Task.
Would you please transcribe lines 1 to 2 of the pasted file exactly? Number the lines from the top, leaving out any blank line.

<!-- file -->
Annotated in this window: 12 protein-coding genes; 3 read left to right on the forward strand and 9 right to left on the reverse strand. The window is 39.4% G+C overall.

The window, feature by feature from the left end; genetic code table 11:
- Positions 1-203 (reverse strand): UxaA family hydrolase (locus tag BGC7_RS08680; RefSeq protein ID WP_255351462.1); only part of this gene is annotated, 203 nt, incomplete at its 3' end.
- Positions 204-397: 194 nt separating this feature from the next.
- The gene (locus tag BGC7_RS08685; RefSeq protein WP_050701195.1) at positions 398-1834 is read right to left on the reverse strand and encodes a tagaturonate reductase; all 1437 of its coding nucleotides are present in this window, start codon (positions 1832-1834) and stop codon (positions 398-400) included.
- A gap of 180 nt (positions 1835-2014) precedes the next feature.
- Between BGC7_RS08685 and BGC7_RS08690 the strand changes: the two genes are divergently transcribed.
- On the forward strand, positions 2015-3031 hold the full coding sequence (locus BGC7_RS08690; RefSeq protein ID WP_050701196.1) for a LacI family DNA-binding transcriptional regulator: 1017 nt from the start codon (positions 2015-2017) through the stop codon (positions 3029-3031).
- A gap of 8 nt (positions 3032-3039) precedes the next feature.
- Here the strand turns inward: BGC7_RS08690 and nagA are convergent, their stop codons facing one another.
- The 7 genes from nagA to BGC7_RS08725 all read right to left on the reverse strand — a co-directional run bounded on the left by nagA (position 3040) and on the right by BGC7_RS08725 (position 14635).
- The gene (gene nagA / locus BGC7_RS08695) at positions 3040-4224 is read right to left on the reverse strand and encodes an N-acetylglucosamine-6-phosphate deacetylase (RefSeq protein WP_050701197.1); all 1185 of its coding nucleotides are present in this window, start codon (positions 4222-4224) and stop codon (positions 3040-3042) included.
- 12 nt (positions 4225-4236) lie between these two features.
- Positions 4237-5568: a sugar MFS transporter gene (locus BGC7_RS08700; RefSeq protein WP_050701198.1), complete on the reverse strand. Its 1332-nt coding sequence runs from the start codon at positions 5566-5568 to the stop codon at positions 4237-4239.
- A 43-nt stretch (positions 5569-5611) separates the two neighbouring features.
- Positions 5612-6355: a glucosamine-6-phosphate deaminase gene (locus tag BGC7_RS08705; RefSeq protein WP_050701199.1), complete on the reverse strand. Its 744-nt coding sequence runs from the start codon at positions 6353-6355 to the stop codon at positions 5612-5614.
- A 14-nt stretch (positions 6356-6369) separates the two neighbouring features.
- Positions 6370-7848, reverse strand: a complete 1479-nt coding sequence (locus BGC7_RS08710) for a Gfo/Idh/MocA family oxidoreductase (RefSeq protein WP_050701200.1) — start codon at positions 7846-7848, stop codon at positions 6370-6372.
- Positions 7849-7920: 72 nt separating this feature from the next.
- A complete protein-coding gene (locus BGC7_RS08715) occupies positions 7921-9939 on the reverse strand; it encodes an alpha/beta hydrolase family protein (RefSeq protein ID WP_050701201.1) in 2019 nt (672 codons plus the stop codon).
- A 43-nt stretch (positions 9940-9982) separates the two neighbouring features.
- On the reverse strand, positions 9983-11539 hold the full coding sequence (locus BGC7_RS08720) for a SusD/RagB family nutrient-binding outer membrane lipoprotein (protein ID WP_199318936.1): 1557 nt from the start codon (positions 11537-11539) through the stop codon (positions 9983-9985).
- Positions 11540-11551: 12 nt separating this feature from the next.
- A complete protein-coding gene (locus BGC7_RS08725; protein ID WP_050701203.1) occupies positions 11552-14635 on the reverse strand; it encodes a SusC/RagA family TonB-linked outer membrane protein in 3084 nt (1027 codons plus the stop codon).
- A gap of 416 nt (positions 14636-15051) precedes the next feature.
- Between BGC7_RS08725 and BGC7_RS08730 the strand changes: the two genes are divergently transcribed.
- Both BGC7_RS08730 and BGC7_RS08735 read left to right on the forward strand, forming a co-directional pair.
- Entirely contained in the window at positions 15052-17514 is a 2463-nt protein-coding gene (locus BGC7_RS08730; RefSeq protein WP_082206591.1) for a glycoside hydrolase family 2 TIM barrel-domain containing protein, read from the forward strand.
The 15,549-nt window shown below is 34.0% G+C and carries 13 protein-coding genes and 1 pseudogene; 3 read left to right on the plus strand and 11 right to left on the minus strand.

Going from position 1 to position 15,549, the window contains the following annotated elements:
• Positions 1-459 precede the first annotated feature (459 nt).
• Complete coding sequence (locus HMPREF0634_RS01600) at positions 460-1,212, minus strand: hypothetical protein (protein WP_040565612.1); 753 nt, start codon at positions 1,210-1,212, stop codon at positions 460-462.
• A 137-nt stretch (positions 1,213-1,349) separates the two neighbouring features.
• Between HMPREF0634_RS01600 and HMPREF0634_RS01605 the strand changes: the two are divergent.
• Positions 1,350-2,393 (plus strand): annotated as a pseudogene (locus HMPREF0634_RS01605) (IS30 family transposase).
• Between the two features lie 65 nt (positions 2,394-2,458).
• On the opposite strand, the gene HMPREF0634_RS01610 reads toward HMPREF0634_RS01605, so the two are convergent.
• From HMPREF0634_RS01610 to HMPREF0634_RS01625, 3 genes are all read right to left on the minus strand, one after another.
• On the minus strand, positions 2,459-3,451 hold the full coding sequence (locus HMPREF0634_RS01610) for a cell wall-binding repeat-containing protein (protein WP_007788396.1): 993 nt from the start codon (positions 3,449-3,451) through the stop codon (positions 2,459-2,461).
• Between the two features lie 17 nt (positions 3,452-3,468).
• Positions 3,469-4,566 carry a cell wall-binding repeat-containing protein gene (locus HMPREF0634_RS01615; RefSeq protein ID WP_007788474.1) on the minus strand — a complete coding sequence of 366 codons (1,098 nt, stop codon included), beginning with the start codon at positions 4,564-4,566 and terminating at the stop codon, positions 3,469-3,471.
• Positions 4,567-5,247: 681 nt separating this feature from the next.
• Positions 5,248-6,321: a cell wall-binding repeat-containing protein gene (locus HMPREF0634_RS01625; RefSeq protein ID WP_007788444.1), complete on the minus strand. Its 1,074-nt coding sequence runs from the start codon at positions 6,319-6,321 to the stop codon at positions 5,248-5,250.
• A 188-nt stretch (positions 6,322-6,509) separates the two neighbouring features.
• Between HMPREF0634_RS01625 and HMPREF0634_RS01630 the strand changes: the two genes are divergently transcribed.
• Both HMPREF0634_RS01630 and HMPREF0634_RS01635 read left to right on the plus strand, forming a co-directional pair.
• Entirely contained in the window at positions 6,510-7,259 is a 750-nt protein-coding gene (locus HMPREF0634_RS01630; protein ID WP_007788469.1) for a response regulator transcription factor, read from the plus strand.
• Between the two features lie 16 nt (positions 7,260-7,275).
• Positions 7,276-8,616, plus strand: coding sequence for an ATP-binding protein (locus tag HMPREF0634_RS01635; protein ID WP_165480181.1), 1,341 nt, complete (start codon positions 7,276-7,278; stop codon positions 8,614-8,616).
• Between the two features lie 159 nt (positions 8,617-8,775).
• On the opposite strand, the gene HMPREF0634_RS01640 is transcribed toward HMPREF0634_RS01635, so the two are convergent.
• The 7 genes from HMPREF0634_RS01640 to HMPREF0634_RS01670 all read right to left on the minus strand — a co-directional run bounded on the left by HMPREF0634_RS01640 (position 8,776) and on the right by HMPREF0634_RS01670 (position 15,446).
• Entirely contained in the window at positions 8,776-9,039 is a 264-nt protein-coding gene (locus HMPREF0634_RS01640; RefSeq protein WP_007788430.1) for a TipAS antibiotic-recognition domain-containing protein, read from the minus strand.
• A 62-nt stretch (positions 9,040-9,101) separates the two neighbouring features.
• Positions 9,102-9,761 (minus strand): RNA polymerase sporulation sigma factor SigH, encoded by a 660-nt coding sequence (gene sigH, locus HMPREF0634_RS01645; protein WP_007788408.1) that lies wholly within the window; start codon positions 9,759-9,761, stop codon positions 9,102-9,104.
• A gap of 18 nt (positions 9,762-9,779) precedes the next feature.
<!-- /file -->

Annotated in this window: 12 protein-coding genes; 3 read left to right on the forward strand and 9 right to left on the reverse strand. The window is 39.4% G+C overall.

The window, feature by feature from the left end; genetic code table 11: